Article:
A new study on the effect of low and high gravity on the human body was conducted by researchers at Tokyo University of Agriculture and Technology in Japan in collaboration with researchers from other international universities. The study, which was issued in April in the Scientific Reports, concentrated upon how bones and muscles modify while the astronomers are in space.
How the researchers studied gravity’s effects
It is worth mentioning that the experiment conducted had taken place primarily in space on the International Space Station with the help of Kibo, a module of the space station. Tests were also carried on the surface of Earth.
Lab mice were the main subjects of the experiment. The scientists studied how bones and muscles behave while in two gravitational environments, microgravity and hypergravity. In microgravity, or micro-g, the gravitational force equivalent is not 0, but it is minimal and is comparable to weightlessness. The astronomers that are on the IISS live in a micro-g environment.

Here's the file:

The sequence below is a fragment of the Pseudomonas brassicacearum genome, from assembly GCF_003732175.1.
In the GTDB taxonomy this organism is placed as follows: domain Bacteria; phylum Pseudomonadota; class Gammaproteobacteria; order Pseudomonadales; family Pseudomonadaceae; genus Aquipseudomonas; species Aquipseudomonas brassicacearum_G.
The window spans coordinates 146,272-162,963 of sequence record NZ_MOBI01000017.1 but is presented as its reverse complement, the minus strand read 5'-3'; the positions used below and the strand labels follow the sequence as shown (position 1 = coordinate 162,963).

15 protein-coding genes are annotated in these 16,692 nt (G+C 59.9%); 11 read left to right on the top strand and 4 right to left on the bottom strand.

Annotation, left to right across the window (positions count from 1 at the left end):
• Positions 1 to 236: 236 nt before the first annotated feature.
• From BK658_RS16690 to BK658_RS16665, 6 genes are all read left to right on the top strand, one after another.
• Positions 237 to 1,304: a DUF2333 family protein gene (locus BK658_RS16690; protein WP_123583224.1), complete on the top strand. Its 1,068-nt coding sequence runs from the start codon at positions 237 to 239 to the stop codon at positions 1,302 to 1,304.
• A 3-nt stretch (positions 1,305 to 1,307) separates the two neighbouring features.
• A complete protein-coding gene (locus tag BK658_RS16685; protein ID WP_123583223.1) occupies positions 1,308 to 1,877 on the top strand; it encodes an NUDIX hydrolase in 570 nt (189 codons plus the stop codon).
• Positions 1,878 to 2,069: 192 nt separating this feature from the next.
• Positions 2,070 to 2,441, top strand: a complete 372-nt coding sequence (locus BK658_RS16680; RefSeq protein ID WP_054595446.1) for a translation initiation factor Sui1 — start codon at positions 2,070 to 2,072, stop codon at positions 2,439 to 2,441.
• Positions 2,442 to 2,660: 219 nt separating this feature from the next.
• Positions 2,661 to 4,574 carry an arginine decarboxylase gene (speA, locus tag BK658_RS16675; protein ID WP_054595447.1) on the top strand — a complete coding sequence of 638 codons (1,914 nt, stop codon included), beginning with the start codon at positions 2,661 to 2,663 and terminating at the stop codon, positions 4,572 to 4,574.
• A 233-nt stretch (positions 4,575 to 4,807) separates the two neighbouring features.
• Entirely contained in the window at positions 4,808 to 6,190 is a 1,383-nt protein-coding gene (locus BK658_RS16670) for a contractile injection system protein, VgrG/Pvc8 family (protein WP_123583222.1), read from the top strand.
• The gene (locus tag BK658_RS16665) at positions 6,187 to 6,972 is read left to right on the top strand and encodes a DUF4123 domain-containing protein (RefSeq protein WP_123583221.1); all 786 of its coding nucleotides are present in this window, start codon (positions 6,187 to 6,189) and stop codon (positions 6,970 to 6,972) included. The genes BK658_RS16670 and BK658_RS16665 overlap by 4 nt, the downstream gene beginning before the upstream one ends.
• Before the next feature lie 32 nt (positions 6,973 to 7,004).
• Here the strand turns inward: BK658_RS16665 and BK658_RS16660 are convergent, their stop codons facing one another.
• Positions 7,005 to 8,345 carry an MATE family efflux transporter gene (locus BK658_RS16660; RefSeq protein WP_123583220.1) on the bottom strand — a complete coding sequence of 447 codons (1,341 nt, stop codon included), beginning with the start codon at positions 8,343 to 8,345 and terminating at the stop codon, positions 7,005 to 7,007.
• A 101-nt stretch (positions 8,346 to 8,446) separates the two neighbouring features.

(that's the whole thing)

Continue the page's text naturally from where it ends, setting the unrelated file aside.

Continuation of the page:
In hypergravity, the force of gravity is more significant than it is on Earth and is bigger than 1G. This type of gravity can be achieved only with special tech. The team used modernized centrifuge devices which simulated 2G hypergravity on Earth and made use of the 1G gravity on the International Space Station.
The effects of low and high gravity on the human body
What the team of researchers discovered was that the bones are the first to suffer changes. In mice, and therefore all animals that have 4 feet, the humerus and tibia suffered a mass alteration.
These changes happened in low gravity in space. At the same time, in high gravity (2G), the force of gravity had positive effects as the mass of muscles from the knee to ankle increased.
The scientists have a long go to study gravity and how it alters our bodies, but the new discovery can lead to the creation of medicine that can help in ailments such as sarcopenia and osteoporosis.